MIDDLETOWN, CT (WFSB) -- Several dams in the state could be putting families in danger.
Crystal Lake’s dam in Middletown broke 58 years ago.
“She opened the door and the water just took her out,” said Joan Russo, of Middletown, talking about her friend who was one of 40 to survive after 220 million gallons of water gushed through the Millbrook Road community.
“She floated out to the wires and she held on and that was it, she was saved,” Russo said.
Water heights reached 15 feet, and thankfully everyone survived.
However, farms were destroyed and damages were significant.
Russo lives downstream of that dam, on Sunnyslope Drive.
“The fact that it’s on a hill and coming into residences is scary,” Russo said.
The Channel 3 I-Team and Associated Press pulled from federal data and dozens of state public record requests, which show dams across America are designated in several ways.
In fact, some are considered “high hazard” because of the potential loss of life if they ever gave way.
Because Russo’s community is downstream, Crystal Lake dam fits that category. The likelihood that breaches might happen are labeled “poor” or “unsatisfactory,” during the inspection process.
To Russo’s surprise, the I-Team revealed Crystal Lake fits in one of those concerning categories too.
“I thought they took care of the problem,” Russo said.
It’s not just Crystal Dam in Middletown, but there are serious issues at a dozen dams all over the state.
For example, Fresh Water Pond dam in Enfield, Williams Pond dam in Glastonbury, and a handful in New London County, including Oxoboxo Lake dam, Hanover Reservoir dam, and Silvias Upper and Lower Pond dams.
Research reveals the issues are serious enough that if the dams were to break, there’s a high chance people could die.
Data shows Crystal Lake dam, owned by the state, needs to have its embankment crest raised to ensure water doesn’t get out as well as this list of other repairs.
“The state has people working on this, they should know with history, others are aware of what happened,” Russo said.
“As owner of the dam, the state of Connecticut takes that very seriously and that’s why we have an active project to repair that dam,” said Chuck Lee, assistant director of the Dam Safety Program.
With lives at risk, the Ch. 3 I-Team went straight to the state’s Dept. of Energy and Environmental Protection to find out why the dangerous dams are still in disrepair, and why lives are still in danger.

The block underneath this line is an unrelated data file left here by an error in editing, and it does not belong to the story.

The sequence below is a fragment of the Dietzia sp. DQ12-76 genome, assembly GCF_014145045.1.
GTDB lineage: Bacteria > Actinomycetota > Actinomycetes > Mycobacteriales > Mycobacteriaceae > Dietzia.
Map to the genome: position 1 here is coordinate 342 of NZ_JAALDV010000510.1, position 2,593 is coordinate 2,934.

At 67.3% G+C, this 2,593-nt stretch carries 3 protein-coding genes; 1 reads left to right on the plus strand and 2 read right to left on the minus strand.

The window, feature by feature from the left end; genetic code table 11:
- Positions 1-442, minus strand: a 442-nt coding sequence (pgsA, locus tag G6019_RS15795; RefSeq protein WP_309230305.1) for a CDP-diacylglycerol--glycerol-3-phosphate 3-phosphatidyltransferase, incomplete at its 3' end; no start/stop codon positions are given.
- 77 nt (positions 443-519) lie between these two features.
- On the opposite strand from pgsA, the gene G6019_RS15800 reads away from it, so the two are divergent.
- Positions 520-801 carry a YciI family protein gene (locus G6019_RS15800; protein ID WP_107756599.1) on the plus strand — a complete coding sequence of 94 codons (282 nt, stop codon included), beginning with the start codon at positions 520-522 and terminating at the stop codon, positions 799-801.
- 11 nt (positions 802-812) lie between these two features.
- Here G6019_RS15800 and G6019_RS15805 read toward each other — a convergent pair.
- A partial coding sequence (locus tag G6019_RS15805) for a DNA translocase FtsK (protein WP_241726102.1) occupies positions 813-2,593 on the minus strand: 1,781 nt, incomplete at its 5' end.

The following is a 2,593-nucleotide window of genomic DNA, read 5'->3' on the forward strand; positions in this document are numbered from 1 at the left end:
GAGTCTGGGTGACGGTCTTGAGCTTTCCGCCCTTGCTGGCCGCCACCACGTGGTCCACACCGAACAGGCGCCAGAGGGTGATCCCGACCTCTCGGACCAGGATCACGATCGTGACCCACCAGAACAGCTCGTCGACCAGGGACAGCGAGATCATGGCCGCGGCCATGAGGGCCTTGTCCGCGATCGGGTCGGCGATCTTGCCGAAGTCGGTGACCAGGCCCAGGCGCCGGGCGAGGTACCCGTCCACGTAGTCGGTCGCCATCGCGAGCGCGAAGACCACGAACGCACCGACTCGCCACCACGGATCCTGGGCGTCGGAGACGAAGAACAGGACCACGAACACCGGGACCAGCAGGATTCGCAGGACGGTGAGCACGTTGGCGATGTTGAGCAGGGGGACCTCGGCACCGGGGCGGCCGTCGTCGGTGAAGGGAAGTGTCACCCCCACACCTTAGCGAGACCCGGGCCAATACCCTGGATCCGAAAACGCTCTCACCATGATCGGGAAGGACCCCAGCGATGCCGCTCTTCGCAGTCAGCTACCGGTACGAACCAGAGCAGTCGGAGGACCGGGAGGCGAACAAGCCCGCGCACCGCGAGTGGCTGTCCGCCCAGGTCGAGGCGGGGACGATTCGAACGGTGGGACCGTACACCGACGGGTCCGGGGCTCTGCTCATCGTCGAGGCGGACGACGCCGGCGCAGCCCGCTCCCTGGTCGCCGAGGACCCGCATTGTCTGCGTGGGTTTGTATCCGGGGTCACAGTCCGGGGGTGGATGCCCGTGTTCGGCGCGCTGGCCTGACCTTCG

“We know about those problems, it’s a point where it has to get to the top of the queue before we can do the design work,” Lee said.
However, the state isn’t the only owner of these dangerous dams. Some are town-owned, and others, privately owned.
For example, there’s a four story, 116-unit complex in Glastonbury that’s downstream of Williams Pond dam near the old soap factory. That privately-owned dam ranks in poor condition in a high-hazard area.
“You do have some low units, where a dam breach would happen and that’s why it’s a high hazard. If it were to blow, the water would affect the condominium association,” said engineer Laura Wildman.
The Williams Pond dam was inspected four years ago, and it was not where it should have been structurally.
“There is a stone masonry section of the dam that should be taken out and replaced in an area,” Wildman said.
The thing is, all dams, in the high hazard category, public or private, need to be inspected every two years.
The four-year gap in Glastonbury is a problem.
Those who don’t meet the requirements could face penalties set forth by the attorney general’s office.
Wildman assures people living nearby area residents that they have eyes on the dam each day and there are plans in place to fix it starting next year.
“If there was an imminent failure, they’d see this, they’d see leaking. There’s no leaking right now. There’s no fear that this dam is going to breach,” Wildman said.
What kinds of conditions could bring one of these ailing structures to the point of a total failure seen in Middletown in 1961?
“Rain, rain events, like a hurricane,” Lee said.
So far, Russo’s community in Middletown has been lucky and the state says they’ll need to wait at little longer to officially be in the clear.
“Within a couple of years, they’ll have a nice, perfectly new dam right there,” Lee said.
While they wait, Russo hopes history won’t repeat itself.
There are more than 4,000 dams in Connecticut, and data on all of them has been collected.
To see the specific data for a certain area, click here.